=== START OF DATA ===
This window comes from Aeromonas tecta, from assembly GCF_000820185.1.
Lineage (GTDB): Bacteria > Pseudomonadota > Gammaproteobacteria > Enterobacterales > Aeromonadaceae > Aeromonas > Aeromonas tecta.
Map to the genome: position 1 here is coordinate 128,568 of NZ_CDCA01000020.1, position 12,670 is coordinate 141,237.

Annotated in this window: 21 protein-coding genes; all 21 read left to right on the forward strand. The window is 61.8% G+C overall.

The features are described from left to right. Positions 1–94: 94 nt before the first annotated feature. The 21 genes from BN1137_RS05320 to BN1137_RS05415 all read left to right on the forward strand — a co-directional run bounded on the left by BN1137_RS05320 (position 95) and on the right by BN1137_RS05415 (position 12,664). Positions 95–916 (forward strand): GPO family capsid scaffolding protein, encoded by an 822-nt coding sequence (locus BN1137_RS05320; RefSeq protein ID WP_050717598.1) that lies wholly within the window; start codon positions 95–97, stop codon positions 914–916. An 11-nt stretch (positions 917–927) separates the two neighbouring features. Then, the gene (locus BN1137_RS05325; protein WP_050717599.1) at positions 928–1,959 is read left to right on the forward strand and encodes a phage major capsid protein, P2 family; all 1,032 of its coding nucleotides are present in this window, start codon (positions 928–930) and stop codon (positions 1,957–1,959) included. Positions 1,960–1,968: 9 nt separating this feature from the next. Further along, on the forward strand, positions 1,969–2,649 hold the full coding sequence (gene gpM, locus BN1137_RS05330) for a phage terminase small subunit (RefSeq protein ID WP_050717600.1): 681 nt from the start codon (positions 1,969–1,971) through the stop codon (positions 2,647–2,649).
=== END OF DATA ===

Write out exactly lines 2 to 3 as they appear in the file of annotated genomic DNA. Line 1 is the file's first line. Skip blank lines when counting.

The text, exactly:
Lineage (GTDB): Bacteria > Pseudomonadota > Gammaproteobacteria > Enterobacterales > Aeromonadaceae > Aeromonas > Aeromonas tecta.
Map to the genome: position 1 here is coordinate 128,568 of NZ_CDCA01000020.1, position 12,670 is coordinate 141,237.